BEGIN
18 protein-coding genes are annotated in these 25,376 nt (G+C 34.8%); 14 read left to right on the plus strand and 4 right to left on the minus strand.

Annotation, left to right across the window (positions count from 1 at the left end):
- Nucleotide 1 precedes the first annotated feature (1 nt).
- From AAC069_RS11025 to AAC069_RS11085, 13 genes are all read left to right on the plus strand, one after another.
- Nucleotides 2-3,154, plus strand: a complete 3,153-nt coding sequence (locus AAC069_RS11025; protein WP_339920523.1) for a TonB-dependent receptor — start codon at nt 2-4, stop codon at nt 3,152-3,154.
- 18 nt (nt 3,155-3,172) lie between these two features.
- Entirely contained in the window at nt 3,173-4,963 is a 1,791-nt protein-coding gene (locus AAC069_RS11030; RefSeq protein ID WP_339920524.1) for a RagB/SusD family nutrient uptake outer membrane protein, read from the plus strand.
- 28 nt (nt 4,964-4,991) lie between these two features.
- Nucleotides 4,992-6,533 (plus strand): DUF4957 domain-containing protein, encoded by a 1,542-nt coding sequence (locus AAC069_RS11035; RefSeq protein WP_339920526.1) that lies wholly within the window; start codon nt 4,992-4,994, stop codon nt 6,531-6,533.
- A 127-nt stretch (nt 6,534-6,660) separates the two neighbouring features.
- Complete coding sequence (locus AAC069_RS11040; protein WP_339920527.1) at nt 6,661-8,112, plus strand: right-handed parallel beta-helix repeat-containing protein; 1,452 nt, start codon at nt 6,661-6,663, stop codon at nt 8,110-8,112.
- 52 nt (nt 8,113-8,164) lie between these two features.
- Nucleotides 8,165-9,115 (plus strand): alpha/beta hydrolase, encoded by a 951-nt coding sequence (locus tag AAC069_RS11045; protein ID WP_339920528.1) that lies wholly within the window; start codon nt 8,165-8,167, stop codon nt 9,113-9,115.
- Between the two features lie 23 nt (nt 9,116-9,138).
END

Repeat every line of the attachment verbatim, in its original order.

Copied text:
18 protein-coding genes are annotated in these 25,376 nt (G+C 34.8%); 14 read left to right on the plus strand and 4 right to left on the minus strand.

Annotation, left to right across the window (positions count from 1 at the left end):
- Nucleotide 1 precedes the first annotated feature (1 nt).
- From AAC069_RS11025 to AAC069_RS11085, 13 genes are all read left to right on the plus strand, one after another.
- Nucleotides 2-3,154, plus strand: a complete 3,153-nt coding sequence (locus AAC069_RS11025; protein WP_339920523.1) for a TonB-dependent receptor — start codon at nt 2-4, stop codon at nt 3,152-3,154.
- 18 nt (nt 3,155-3,172) lie between these two features.
- Entirely contained in the window at nt 3,173-4,963 is a 1,791-nt protein-coding gene (locus AAC069_RS11030; RefSeq protein ID WP_339920524.1) for a RagB/SusD family nutrient uptake outer membrane protein, read from the plus strand.
- 28 nt (nt 4,964-4,991) lie between these two features.
- Nucleotides 4,992-6,533 (plus strand): DUF4957 domain-containing protein, encoded by a 1,542-nt coding sequence (locus AAC069_RS11035; RefSeq protein WP_339920526.1) that lies wholly within the window; start codon nt 4,992-4,994, stop codon nt 6,531-6,533.
- A 127-nt stretch (nt 6,534-6,660) separates the two neighbouring features.
- Complete coding sequence (locus AAC069_RS11040; protein WP_339920527.1) at nt 6,661-8,112, plus strand: right-handed parallel beta-helix repeat-containing protein; 1,452 nt, start codon at nt 6,661-6,663, stop codon at nt 8,110-8,112.
- 52 nt (nt 8,113-8,164) lie between these two features.
- Nucleotides 8,165-9,115 (plus strand): alpha/beta hydrolase, encoded by a 951-nt coding sequence (locus tag AAC069_RS11045; protein ID WP_339920528.1) that lies wholly within the window; start codon nt 8,165-8,167, stop codon nt 9,113-9,115.
- Between the two features lie 23 nt (nt 9,116-9,138).